Friday, January 24, 2014

Colonel Alvin C. Voris.

Push to enlarge.
Alvin Coe Voris.

Birth: Apr. 27, 1827, Stark County.
Death: Jul. 28, 1904, Akron, Summit County, Ohio.

Burial: Glendale Cemetery, Akron, Summit County, Ohio.

Civil War Union Brevet Major General. As a lawyer and legislator, his political career was interrupted by the Civil War. He enlisted as Sergeant in the 29th Ohio Infantry Regiment in September 1861, was promoted 2nd Lieutenant and appointed Lieutenant Colonel in the 67th Ohio Infantry Regiment on October 11, 1861. He was with the 67th throughout the Virginia campaigns, was wounded in action at Winchester in March 1862 and at Gettysburg on July 2, 1863. As Colonel in command, he led the 67th in South Carolina and was wounded again at Fort Wagner on July 18, 1863. For meritorious service he was brevetted Brigadier General, December 8, 1864, Major General of U.S. Volunteers, November 15, 1865 and mustered out of the regiment on December 7, 1865. After the war, he resumed the practice of law, was later elected to the Constitutional Assembly and served as judge of the Court of Common Pleas for Summit, Medina and Lorain counties, Ohio, retiring in 1896.

History of the 67th., Ohio Infantry.

The rifle ball by which Colonel Voris was wounded at Fort Wagner, split upon the ring of his sword belt, and as. on probing, only a small piece of the ball was found, it was supposed that the larger portion had glanced off without penetrating the body.  As the years passed by, after the close of the war. and his return to his professional duties, the General began to experience an abdominal trouble which finally developed into what was supposed to be an aggravated case of stone in the bladder, and finally, despairing of his life unless he could get speedy relief, in the fall of 1873 he submitted to a surgical operation when to the surprise of the surgeons, his friends, and himself, instead of a stone, three-fourths of an Enfield rifle leaden ball, weighing an ounce and one-eighth, was extracted from the bladder.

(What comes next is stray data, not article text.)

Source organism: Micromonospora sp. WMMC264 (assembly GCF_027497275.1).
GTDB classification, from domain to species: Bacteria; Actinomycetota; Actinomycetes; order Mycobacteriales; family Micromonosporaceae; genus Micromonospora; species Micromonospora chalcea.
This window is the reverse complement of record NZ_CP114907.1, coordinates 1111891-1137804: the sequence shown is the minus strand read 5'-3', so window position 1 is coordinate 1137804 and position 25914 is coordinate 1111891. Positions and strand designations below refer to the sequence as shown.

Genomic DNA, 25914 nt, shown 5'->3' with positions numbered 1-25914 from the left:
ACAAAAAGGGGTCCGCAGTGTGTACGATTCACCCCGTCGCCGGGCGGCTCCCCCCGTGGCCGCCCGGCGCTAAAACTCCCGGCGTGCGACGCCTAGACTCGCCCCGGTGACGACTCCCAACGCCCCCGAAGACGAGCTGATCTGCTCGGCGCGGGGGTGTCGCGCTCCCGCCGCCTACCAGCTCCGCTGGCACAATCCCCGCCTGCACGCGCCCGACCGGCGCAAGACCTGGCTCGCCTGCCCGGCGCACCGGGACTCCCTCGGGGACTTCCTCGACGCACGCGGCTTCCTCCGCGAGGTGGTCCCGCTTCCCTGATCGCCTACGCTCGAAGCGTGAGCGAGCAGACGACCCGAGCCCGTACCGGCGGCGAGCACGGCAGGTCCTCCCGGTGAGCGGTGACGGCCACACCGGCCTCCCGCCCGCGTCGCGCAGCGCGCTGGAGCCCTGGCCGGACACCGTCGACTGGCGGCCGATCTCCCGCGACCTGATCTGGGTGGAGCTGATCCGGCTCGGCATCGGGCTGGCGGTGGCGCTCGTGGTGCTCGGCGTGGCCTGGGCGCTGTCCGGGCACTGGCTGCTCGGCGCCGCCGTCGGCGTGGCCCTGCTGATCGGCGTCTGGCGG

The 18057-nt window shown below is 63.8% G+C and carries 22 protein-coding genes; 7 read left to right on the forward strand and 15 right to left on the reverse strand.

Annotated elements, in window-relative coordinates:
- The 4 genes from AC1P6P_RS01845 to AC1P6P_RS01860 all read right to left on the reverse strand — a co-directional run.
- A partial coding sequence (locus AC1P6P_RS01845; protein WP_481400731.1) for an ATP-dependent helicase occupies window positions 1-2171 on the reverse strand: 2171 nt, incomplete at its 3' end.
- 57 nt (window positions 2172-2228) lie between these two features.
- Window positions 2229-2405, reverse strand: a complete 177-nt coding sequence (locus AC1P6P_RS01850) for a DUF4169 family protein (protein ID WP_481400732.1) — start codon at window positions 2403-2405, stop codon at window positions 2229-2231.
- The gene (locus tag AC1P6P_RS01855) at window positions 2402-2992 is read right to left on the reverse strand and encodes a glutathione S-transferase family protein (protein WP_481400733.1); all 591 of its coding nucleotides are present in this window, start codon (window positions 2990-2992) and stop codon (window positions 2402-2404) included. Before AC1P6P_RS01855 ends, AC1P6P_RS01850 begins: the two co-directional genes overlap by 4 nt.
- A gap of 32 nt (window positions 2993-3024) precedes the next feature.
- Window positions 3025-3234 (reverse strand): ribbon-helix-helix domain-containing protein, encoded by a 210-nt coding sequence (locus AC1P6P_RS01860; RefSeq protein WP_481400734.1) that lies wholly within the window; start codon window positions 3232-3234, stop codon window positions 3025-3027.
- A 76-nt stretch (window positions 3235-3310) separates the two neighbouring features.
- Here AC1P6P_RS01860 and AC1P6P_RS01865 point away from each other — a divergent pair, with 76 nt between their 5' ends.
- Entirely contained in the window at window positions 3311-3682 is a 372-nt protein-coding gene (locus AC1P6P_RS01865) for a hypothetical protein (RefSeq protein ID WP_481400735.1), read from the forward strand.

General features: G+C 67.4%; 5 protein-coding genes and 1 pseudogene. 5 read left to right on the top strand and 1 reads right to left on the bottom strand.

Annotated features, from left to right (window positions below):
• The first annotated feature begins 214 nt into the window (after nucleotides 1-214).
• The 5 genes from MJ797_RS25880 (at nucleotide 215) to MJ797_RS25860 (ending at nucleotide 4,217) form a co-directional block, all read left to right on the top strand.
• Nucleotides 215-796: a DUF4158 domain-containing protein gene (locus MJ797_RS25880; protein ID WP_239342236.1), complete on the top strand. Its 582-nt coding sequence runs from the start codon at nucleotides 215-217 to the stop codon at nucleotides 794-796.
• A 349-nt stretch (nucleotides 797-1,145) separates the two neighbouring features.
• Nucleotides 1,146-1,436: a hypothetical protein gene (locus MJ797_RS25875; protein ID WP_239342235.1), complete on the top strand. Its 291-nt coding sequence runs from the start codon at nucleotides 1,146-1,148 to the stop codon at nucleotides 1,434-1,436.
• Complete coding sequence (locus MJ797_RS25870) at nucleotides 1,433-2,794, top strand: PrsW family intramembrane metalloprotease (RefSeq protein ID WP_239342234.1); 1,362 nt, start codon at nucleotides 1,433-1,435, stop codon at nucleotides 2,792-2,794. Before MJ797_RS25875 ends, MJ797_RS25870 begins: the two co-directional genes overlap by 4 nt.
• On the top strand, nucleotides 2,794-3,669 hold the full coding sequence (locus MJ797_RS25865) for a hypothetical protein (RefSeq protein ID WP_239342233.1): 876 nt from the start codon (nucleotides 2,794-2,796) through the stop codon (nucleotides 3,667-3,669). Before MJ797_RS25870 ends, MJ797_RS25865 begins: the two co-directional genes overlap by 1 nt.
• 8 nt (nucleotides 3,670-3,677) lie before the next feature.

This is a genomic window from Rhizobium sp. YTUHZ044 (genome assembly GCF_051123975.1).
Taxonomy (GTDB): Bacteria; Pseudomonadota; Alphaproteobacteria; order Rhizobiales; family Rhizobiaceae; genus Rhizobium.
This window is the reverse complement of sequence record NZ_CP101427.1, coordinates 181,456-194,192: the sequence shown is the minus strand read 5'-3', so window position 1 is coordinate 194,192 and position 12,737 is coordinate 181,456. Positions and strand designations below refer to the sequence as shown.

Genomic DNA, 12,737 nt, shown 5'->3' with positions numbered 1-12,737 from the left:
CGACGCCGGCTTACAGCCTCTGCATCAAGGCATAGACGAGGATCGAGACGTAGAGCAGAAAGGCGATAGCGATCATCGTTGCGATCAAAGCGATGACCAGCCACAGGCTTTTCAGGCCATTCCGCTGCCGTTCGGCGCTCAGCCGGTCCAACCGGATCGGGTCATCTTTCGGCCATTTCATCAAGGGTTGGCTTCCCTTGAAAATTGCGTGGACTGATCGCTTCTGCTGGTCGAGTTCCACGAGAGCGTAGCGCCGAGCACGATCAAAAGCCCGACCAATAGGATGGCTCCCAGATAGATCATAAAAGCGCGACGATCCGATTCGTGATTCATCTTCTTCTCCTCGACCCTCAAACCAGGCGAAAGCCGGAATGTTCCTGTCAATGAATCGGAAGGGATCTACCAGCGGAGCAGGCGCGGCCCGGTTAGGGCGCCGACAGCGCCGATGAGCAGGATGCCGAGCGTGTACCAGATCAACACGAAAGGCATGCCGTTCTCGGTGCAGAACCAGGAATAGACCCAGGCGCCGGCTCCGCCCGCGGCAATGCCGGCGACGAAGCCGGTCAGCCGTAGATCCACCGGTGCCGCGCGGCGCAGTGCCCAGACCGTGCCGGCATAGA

That the shot did not kill him instantly in the first place, was simply miraculous ; and that he could have carried that amount of lead in such a vital position for over ten years of a very active life, with-
out fatal results, and finally, to withstand the effects of so painful and critical an operation, not only evinces a remarkable degree of pluck, but a most vigorous constitution.

Medical and Surgical History of the War of the Rebellion.
Colonel Alvin C. Voris Medical History.
CASE 801. Colonel Alvin C. Voris, 67th Ohio, was wounded in an assault on Fort Wagner, Morris Island, July 18, 1863. Surgeon M. S. Kittinger, 100th New York, reported that a musket ball penetrated the left inguinal region. Surgeon J. J. Craven, U. S. V., records that this officer was received on the Hospital Steamer Cosmopolitan. July 27, 1863, taken northward, and granted leave of absence. There is no record of the treatment of the injury at this period. Brevetted Brigadier General of Volunteers, for gallantry, December 8, 1864, this officer was honorably mustered out December 12, 1865. He did not apply for pension. In the Cincinnati Times, November, 1873, it is stated that General Voris had long suffered with an affection of the bladder at his home at Akron, Ohio, and that Professor S. W. Hamilton, of Columbus, on exploration detected a foreign body and performed lithotomy, when a battered Enfield rifle bullet of the usual size was extracted from the bladder. The Akron Beacon states that the physicians in attendance reported that the patient had progressed very favorably since the operation, and predicted his speedy recovery. The reporter states that the theory of the entrance of the ball into the bladder was that it had lodged in the muscular coat of the upper part of the organ, and that by gravitation and ulcerative absorption it gradually worked into the cavity. The operator, Dr. S. W. Hamilton, will doubtless print an authentic account of the case. 

Thursday, January 23, 2014

Castor Seebold, 51st., Pennsylvania Infantry.

Castor Seebold.

Birth: Feb. 12, 1846.
Death: May 10, 1864.

Burial: New Berlin Cemetery, New Berlin, Union County, Pennsylvania.    

Mustered into service on February 19,1864 as a Private in Company E. 51st Pennsylvania Infantry. Died at Philadelphia,Pennsylvania on May 11,1864.

Medical and Surgical History of the Rebellion
Volume 3, part 1., publish date 1888.